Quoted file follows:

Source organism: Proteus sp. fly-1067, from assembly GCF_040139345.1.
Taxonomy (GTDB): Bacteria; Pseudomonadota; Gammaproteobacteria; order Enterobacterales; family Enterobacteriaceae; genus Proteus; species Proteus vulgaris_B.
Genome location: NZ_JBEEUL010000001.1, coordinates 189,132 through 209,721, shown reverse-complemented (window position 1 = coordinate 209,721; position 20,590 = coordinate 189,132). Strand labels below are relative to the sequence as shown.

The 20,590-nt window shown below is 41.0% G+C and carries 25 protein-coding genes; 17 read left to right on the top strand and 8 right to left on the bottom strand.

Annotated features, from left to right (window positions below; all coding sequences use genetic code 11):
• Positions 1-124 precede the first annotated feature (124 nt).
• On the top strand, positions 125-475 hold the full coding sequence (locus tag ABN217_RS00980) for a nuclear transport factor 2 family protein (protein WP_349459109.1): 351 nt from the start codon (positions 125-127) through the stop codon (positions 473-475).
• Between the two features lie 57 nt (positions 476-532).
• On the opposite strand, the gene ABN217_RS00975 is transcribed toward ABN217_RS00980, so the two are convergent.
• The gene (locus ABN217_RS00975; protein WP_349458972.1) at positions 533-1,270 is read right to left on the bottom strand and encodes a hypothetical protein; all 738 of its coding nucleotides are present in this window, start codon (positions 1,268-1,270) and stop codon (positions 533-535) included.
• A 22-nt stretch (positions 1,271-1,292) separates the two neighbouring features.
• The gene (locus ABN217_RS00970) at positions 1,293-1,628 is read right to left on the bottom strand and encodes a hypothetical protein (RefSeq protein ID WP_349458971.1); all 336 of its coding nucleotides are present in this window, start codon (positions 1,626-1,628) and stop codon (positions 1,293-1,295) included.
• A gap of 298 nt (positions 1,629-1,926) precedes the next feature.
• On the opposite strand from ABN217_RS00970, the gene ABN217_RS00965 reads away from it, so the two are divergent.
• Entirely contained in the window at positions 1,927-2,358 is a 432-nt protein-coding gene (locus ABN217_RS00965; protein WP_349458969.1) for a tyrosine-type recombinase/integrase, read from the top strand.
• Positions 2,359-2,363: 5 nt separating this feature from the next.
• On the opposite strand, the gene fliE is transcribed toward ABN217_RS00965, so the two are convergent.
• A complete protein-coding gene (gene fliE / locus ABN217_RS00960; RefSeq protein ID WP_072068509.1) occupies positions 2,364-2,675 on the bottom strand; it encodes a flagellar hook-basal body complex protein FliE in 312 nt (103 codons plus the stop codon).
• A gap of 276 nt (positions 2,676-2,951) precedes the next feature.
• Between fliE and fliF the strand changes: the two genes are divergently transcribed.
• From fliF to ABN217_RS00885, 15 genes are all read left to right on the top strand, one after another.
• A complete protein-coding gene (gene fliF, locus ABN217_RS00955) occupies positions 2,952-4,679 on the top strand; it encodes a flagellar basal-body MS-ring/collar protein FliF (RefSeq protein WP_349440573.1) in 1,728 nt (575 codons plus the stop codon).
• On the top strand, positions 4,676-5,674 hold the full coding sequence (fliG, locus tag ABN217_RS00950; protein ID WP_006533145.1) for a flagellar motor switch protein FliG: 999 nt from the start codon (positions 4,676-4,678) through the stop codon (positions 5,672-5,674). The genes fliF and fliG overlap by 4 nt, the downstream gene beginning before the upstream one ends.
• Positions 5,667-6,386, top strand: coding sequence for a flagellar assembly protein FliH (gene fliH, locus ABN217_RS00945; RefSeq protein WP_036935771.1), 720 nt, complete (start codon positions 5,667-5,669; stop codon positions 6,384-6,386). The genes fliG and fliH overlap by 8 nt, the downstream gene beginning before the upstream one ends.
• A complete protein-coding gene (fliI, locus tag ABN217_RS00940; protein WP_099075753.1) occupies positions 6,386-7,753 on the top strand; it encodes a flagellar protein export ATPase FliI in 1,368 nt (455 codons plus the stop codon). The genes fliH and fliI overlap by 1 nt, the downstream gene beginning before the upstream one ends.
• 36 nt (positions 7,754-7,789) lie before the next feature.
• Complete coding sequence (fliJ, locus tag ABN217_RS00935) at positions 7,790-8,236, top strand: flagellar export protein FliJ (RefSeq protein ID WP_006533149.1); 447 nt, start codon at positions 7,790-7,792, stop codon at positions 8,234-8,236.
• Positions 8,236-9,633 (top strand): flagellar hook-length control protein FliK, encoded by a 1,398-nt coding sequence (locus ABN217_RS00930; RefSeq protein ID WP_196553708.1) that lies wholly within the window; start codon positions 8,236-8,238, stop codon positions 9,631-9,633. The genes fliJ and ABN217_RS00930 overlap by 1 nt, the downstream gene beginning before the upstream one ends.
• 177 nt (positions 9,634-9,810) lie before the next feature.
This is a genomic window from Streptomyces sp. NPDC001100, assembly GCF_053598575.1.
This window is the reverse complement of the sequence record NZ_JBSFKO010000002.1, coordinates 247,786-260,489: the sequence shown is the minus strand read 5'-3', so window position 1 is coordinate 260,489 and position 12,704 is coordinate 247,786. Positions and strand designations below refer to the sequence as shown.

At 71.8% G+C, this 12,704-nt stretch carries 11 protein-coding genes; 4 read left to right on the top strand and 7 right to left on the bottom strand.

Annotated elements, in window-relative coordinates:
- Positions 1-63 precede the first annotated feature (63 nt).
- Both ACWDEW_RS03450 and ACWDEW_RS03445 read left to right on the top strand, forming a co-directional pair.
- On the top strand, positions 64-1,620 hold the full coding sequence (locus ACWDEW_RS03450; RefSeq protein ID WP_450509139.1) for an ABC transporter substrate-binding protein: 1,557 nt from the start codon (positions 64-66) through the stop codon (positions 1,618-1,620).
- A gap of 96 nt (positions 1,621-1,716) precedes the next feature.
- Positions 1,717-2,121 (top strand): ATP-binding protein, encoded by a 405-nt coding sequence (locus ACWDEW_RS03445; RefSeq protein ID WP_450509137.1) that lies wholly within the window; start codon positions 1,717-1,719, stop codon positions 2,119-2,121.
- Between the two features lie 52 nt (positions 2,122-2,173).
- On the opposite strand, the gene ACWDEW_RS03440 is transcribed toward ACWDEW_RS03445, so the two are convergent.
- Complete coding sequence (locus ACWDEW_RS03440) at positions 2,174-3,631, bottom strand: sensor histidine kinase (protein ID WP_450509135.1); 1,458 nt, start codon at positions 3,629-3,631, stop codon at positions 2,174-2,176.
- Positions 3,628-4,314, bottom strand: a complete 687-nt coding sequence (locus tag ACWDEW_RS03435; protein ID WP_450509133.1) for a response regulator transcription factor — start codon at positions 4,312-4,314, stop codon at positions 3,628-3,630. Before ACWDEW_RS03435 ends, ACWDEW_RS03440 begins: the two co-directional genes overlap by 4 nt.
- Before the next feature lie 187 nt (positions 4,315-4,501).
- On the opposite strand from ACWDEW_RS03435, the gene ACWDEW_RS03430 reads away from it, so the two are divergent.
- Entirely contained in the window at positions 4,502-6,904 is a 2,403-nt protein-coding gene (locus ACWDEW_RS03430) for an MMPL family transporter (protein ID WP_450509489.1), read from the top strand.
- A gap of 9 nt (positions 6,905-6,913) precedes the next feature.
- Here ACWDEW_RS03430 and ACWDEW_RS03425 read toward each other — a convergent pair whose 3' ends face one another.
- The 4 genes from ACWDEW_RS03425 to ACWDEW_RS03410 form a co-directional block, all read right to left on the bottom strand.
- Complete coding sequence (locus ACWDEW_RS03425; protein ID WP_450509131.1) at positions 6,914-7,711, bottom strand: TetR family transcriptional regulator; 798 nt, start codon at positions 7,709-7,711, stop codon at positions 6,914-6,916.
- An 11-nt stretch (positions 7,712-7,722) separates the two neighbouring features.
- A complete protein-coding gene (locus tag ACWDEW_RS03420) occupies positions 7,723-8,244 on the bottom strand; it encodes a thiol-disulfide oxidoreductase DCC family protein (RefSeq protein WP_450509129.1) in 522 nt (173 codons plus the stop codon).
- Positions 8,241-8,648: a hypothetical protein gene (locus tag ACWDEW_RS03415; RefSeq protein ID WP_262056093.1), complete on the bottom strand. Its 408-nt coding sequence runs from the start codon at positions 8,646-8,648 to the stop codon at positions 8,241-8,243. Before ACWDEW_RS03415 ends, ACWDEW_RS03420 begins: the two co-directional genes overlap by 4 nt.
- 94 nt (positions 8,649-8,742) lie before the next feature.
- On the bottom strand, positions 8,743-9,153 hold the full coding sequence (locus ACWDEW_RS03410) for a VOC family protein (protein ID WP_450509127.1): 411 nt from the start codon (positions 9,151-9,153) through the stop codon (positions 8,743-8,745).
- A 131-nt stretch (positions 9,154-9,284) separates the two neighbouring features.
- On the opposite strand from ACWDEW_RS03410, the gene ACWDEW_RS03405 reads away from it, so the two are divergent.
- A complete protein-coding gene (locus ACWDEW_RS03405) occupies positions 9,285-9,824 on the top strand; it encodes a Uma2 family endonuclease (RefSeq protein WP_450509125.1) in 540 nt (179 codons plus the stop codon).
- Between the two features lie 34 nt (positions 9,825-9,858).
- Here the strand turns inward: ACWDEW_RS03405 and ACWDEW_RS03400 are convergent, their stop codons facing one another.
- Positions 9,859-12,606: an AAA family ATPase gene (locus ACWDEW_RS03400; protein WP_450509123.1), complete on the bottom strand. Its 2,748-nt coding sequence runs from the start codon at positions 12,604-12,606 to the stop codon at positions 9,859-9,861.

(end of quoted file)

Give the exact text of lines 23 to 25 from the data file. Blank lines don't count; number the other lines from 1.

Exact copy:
• On the top strand, positions 4,676-5,674 hold the full coding sequence (fliG, locus tag ABN217_RS00950; protein ID WP_006533145.1) for a flagellar motor switch protein FliG: 999 nt from the start codon (positions 4,676-4,678) through the stop codon (positions 5,672-5,674). The genes fliF and fliG overlap by 4 nt, the downstream gene beginning before the upstream one ends.
• Positions 5,667-6,386, top strand: coding sequence for a flagellar assembly protein FliH (gene fliH, locus ABN217_RS00945; RefSeq protein WP_036935771.1), 720 nt, complete (start codon positions 5,667-5,669; stop codon positions 6,384-6,386). The genes fliG and fliH overlap by 8 nt, the downstream gene beginning before the upstream one ends.
• A complete protein-coding gene (fliI, locus tag ABN217_RS00940; protein WP_099075753.1) occupies positions 6,386-7,753 on the top strand; it encodes a flagellar protein export ATPase FliI in 1,368 nt (455 codons plus the stop codon). The genes fliH and fliI overlap by 1 nt, the downstream gene beginning before the upstream one ends.